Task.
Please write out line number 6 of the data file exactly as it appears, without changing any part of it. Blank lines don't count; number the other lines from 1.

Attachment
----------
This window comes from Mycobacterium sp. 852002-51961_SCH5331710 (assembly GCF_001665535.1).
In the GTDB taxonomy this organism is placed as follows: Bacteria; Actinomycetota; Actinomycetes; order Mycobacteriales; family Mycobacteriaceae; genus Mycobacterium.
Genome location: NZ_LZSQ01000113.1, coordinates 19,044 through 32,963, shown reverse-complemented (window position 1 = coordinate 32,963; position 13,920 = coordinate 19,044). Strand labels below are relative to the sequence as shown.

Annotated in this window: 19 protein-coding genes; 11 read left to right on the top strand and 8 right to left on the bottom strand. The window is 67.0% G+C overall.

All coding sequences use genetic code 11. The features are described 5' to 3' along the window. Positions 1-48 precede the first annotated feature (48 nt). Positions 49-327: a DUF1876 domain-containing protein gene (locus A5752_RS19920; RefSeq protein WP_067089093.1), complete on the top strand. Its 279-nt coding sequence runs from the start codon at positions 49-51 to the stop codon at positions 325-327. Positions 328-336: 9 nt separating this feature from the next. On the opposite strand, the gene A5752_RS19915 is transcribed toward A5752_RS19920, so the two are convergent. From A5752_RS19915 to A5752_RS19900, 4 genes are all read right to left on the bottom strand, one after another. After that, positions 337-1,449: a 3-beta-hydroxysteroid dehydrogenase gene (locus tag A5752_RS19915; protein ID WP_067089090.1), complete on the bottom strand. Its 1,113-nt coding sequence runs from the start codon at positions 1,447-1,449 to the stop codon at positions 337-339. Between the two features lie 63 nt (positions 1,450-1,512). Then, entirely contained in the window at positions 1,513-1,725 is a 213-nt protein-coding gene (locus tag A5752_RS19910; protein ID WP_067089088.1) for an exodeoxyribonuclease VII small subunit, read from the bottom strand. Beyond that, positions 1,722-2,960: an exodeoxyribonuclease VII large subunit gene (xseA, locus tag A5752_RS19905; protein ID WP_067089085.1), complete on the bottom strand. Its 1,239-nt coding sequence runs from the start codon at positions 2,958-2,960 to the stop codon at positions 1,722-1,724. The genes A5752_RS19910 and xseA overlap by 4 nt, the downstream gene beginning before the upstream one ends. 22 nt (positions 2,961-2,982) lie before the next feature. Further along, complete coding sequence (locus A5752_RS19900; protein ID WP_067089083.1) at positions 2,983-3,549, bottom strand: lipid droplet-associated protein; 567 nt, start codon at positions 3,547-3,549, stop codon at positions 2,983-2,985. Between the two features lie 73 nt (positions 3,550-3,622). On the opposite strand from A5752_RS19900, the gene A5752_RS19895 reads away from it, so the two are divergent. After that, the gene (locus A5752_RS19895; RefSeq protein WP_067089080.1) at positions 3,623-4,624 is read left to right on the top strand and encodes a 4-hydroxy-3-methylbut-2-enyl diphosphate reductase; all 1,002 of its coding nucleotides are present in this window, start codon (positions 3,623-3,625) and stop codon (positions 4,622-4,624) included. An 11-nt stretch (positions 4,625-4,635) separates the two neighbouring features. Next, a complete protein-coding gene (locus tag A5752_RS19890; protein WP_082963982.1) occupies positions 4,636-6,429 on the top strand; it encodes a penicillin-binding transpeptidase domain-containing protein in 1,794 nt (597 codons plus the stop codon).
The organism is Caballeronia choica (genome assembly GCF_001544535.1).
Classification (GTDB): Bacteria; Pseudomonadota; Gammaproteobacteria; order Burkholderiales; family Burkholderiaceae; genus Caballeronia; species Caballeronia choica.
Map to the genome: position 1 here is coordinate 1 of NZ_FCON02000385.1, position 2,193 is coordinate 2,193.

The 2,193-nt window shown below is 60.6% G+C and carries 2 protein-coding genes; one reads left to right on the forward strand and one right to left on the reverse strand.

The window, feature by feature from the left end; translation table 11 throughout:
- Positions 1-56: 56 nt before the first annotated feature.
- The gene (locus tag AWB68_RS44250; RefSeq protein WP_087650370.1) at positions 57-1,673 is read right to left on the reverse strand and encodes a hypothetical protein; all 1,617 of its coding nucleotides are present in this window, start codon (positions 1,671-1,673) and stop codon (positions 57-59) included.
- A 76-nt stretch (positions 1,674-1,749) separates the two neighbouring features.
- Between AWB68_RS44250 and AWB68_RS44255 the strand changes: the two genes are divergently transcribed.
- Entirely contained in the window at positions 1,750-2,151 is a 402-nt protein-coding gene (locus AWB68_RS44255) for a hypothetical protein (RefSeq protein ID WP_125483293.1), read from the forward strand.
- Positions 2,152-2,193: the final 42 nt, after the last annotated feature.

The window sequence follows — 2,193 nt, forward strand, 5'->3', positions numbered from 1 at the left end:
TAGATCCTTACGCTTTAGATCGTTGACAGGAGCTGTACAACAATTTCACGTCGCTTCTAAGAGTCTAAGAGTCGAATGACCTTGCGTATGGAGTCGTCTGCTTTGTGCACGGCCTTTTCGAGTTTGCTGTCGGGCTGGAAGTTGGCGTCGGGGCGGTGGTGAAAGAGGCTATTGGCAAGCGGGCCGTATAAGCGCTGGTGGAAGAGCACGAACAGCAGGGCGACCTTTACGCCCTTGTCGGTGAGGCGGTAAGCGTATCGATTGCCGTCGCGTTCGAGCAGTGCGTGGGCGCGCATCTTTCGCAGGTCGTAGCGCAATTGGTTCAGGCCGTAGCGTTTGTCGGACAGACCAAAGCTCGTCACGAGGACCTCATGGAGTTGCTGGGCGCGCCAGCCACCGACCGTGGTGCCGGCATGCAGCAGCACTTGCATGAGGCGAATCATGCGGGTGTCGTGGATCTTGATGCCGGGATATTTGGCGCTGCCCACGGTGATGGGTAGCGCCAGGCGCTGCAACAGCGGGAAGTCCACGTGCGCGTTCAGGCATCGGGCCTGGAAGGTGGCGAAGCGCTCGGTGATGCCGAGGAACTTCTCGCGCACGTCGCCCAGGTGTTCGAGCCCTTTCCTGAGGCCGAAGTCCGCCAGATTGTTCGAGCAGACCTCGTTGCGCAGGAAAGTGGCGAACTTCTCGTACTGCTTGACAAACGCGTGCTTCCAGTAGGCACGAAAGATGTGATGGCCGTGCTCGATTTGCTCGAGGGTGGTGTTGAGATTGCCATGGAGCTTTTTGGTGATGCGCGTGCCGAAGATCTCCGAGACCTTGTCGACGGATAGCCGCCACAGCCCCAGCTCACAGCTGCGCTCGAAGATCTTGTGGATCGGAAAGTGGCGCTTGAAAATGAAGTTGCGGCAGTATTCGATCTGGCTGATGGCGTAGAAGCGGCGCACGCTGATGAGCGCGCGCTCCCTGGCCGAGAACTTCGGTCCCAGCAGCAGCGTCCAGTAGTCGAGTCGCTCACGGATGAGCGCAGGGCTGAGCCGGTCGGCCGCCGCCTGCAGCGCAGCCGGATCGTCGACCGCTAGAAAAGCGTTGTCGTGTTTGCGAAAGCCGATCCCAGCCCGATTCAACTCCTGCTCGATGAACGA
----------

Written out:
The organism is Caballeronia choica (genome assembly GCF_001544535.1).